WASHINGTON (Reuters) - Massive new debt relief for Greece would give the economy a chance to recover and over time become self-supporting, a senior International Monetary Fund official said on Tuesday.
The IMF updated its projections on Monday of Greece’s financing needs and concluded that the country’s debt situation was “unsustainable,” said the official, who spoke on condition of anonymity.
That means the country’s European creditors need to either write down the debt they are owed, or give Greece a grace period of as long as 30 years.
Over the last two weeks the amount of capital Greece needs to avoid financial ruin has ballooned to $85 billion euros from $60 billion euros, largely because the banking system will have to be recapitalized, the official said.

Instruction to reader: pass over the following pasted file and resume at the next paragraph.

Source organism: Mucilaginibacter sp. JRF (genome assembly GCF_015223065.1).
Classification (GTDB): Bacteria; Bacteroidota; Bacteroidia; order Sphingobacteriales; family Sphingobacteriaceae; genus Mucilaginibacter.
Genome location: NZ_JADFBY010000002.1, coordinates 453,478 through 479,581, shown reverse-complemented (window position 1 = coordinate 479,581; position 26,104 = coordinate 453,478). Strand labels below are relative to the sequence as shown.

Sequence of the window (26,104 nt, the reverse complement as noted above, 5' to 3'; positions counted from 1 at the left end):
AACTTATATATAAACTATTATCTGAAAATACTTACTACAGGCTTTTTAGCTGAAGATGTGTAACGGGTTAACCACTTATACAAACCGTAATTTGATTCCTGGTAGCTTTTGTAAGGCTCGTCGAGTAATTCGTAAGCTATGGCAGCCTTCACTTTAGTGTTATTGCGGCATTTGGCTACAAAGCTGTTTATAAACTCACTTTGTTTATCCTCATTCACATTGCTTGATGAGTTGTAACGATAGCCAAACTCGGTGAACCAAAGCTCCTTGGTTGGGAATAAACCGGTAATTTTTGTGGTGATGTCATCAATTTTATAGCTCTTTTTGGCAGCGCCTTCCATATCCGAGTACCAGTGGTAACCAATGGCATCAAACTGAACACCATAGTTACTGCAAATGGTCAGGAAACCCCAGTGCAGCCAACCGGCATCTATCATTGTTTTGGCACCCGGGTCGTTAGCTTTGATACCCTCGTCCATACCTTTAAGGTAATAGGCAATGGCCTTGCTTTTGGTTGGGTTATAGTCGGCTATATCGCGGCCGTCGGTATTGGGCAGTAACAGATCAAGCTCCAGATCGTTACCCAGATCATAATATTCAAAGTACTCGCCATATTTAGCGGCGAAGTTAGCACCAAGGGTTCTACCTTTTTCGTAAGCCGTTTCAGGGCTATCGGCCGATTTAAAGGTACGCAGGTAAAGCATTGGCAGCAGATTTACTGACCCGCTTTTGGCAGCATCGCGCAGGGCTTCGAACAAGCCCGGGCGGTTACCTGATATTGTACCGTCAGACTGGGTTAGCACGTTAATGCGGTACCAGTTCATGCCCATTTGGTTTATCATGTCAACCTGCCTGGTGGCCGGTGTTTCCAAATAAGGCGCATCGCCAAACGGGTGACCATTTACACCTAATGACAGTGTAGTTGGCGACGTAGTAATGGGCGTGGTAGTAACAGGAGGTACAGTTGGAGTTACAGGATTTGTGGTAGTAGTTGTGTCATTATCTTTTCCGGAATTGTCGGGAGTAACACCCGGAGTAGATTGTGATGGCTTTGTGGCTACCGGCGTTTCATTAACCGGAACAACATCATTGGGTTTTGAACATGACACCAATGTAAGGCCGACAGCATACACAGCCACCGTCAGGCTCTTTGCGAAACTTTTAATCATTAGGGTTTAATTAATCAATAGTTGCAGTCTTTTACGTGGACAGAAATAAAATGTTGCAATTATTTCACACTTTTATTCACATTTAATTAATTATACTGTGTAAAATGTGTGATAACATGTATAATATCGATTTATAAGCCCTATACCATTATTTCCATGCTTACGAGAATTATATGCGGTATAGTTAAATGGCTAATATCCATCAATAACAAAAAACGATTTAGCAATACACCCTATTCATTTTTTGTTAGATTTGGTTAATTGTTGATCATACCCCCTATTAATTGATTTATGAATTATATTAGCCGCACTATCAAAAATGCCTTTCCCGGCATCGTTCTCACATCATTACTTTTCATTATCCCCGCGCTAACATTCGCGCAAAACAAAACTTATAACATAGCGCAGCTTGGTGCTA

The debt relief would be needed if the IMF was to participate in any new Greek bailout. IMF rules prohibit lending to a country unless public debt is considered to be on a sustainable path. Greece has missed a payment to the IMF, and would also have to clear those arrears.
But the IMF official said that if European countries provided debt relief, Greece could recover.
“We have made it clear ... we need a concrete and ambitious solution to the debt problem,” the official said. “I don’t think this is a gimmick or kicking the can down the road ... If you were to give them 30 years grace you are allowing them in the meantime to bring down debt by ... getting some growth back.”
Reporting by Howard Schneider